A*STAR Genome Institute of Singapore (GIS) Researchers and P&G Study Methods to Treat Dandruff and Seborrheic Dermatitis via SpecialChem
19 November 2015
A*STAR Researchers and P&G Study Methods to Treat Microbially-mediated Skin Diseases –
Published on 2015-11-16. Author : SpecialChem
SINGAPORE — An international team of scientists, led by researchers from A*STAR’s Genome Institute of Singapore (GIS), Institute of Medical Biology (IMB), and Bioinformatics Institute (BII), and P&G, have completed the first comprehensive genomic and biologic study of all species of Malassezia, one of the top skin disease-causing microbes. The breakthrough study identified multiple potential targets for treating diseases such as seborrheic dermatitis, eczema and dandruff, all of which can be caused by Malassezia. Malassezia is also associated with skin cancer, the 6th most common cancer in males and the 7th in females in Singapore. These findings improve our understanding of the human skin microbiome, with implications for dermatology and immunology. The study was published in the November issue of PLOS Genetics.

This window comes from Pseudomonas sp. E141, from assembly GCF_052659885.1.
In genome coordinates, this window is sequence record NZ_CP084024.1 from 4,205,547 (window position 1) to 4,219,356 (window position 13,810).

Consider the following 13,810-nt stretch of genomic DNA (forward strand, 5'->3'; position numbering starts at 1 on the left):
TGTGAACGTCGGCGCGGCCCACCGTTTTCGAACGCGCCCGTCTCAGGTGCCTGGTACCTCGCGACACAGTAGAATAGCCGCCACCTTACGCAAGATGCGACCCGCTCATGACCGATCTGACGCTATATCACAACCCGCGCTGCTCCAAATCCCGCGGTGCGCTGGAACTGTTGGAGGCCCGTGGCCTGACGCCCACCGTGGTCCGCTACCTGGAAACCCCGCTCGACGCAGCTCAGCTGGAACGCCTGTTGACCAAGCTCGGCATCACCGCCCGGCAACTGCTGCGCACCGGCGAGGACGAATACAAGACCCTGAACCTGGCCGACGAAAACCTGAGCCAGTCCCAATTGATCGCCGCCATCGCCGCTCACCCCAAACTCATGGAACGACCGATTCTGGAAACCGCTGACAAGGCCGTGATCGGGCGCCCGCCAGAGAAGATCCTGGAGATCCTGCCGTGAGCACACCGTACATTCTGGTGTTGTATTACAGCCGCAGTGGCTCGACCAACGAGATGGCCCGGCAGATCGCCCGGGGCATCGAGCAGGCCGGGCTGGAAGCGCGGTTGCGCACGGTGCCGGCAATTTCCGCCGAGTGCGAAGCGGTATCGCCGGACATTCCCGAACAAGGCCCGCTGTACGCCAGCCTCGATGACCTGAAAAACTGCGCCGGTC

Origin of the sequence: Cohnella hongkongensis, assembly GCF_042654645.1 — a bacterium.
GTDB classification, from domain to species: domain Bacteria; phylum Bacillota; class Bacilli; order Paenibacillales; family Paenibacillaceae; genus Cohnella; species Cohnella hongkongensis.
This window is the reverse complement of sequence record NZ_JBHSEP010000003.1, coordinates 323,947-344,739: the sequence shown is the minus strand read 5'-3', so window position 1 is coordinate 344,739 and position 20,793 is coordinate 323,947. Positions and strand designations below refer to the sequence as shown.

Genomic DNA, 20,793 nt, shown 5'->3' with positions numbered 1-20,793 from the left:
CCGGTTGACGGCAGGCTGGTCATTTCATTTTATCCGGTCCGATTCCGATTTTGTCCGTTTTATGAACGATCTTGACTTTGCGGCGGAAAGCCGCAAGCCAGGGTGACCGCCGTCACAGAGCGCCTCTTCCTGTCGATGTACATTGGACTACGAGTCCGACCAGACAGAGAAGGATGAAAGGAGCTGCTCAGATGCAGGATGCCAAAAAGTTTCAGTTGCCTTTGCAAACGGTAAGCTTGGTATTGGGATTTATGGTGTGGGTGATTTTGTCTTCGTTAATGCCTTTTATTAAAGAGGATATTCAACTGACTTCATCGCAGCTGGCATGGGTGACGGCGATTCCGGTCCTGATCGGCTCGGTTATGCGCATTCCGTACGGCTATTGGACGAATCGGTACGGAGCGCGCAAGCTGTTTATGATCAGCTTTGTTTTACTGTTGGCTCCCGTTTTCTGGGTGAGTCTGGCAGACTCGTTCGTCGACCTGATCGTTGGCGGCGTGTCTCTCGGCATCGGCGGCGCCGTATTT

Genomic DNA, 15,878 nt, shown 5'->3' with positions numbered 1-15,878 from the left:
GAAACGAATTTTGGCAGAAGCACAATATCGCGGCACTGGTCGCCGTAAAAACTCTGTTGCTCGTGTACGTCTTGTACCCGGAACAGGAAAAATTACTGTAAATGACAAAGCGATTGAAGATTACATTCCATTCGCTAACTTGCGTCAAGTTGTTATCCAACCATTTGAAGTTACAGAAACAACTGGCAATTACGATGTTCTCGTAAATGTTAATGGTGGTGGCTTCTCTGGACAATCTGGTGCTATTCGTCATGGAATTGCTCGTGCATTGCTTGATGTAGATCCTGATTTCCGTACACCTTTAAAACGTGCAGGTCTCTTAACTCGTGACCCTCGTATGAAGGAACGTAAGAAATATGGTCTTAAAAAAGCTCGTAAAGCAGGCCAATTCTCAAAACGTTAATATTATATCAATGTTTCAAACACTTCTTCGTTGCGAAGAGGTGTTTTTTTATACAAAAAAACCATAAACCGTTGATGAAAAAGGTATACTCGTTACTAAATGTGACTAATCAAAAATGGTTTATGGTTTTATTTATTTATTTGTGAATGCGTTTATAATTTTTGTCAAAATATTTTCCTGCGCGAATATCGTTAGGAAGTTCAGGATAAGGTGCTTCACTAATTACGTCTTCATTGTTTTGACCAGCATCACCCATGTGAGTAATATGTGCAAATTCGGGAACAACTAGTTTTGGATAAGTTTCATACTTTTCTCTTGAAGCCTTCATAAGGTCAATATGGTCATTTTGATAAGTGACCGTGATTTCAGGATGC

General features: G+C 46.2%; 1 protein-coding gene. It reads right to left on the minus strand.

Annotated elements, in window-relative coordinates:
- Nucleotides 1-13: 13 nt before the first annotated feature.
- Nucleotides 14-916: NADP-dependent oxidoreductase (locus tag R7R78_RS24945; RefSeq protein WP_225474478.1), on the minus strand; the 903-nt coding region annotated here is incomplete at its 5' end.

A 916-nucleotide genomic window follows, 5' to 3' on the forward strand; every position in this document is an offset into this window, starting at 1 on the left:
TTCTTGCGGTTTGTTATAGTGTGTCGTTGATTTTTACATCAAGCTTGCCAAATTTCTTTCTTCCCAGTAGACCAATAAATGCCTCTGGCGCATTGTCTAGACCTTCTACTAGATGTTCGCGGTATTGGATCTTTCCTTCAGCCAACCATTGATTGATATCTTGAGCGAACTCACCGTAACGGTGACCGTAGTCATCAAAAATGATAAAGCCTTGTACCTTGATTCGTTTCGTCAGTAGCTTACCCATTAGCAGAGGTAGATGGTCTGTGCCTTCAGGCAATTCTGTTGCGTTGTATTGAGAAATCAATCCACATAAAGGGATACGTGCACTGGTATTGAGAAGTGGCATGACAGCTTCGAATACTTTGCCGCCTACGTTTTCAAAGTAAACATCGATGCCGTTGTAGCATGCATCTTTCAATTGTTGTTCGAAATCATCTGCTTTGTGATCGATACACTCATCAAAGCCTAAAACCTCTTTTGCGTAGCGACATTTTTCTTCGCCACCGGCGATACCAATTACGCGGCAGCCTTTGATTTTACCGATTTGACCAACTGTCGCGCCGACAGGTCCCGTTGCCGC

Malassezia is a type of yeast found on the skin of all birds and warm-blooded mammals, including humans. Often, Malassezia simply forms part of our normal skin flora, but for unknown reasons it sometimes causes disease. In particular, two species of Malassezia, M. restricta and M. globosa, are present on all human scalps and are responsible for common dandruff and seborrheic dermatitis. Dandruff occurs when Malassezia feeds off fatty external lipids secreted naturally on the scalp, and the partially digested lipids lead to irritation. The link between dandruff and the two species was first discovered, and their genomes fully sequenced, by Dr Thomas Dawson and his team at P&G in 2007, which also developed subsequent hair care technologies to target them. However, much remained unknown about Malassezia.